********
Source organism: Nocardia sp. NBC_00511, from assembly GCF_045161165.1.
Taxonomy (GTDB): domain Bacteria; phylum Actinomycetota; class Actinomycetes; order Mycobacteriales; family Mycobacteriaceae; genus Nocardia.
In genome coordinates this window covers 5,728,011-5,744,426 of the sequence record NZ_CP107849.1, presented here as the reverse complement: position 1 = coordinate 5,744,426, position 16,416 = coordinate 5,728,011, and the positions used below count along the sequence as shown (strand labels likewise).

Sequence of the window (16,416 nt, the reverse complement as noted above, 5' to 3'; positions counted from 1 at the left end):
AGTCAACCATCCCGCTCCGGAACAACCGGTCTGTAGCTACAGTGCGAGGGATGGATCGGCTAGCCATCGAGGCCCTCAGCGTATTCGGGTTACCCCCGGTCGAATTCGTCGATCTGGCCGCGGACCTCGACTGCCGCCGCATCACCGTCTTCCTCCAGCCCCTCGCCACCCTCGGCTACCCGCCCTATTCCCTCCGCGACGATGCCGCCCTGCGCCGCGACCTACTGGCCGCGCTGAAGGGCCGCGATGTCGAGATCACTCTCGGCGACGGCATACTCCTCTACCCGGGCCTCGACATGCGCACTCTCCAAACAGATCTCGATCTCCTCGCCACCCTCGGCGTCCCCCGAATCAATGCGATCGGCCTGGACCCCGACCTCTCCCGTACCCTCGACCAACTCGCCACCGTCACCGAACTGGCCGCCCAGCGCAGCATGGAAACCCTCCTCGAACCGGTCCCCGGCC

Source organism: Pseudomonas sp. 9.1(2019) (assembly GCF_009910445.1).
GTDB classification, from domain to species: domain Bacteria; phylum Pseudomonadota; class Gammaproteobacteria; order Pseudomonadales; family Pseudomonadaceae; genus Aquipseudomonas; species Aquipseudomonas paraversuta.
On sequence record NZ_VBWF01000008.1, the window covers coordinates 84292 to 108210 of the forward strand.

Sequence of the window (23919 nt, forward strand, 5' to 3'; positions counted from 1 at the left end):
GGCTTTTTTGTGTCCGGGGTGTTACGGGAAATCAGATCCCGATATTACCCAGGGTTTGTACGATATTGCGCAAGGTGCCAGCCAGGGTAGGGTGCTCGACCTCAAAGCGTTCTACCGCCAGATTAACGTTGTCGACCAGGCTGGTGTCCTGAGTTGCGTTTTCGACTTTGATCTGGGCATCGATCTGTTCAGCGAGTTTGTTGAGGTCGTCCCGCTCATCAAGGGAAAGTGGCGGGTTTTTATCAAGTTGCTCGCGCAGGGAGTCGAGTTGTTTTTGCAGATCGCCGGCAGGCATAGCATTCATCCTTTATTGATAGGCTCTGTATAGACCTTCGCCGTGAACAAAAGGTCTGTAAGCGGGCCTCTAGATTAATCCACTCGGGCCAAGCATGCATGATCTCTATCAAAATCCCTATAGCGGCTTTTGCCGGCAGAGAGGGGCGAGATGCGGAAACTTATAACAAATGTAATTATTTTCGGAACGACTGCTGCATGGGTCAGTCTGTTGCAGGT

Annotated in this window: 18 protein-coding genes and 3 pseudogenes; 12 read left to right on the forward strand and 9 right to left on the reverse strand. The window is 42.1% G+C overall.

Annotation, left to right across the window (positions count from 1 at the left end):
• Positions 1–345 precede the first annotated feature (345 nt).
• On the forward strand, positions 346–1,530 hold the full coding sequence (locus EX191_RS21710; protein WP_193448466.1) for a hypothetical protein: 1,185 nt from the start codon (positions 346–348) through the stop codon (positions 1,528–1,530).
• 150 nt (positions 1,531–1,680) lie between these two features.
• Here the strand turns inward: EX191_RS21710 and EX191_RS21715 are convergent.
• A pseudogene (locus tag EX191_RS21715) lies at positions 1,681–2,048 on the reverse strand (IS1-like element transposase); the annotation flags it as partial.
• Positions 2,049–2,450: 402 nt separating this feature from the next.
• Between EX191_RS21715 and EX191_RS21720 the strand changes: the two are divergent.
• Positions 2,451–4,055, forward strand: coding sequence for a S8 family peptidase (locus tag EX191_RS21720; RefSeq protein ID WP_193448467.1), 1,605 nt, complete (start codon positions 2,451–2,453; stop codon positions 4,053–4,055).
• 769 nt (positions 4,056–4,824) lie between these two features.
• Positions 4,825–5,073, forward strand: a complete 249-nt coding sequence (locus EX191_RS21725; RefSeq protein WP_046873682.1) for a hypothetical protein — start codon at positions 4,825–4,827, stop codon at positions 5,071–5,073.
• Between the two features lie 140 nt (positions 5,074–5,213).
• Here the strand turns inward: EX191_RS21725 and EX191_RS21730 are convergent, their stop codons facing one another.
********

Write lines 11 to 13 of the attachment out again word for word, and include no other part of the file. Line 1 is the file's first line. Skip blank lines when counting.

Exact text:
Annotated in this window: 18 protein-coding genes and 3 pseudogenes; 12 read left to right on the forward strand and 9 right to left on the reverse strand. The window is 42.1% G+C overall.

Annotation, left to right across the window (positions count from 1 at the left end):
• Positions 1–345 precede the first annotated feature (345 nt).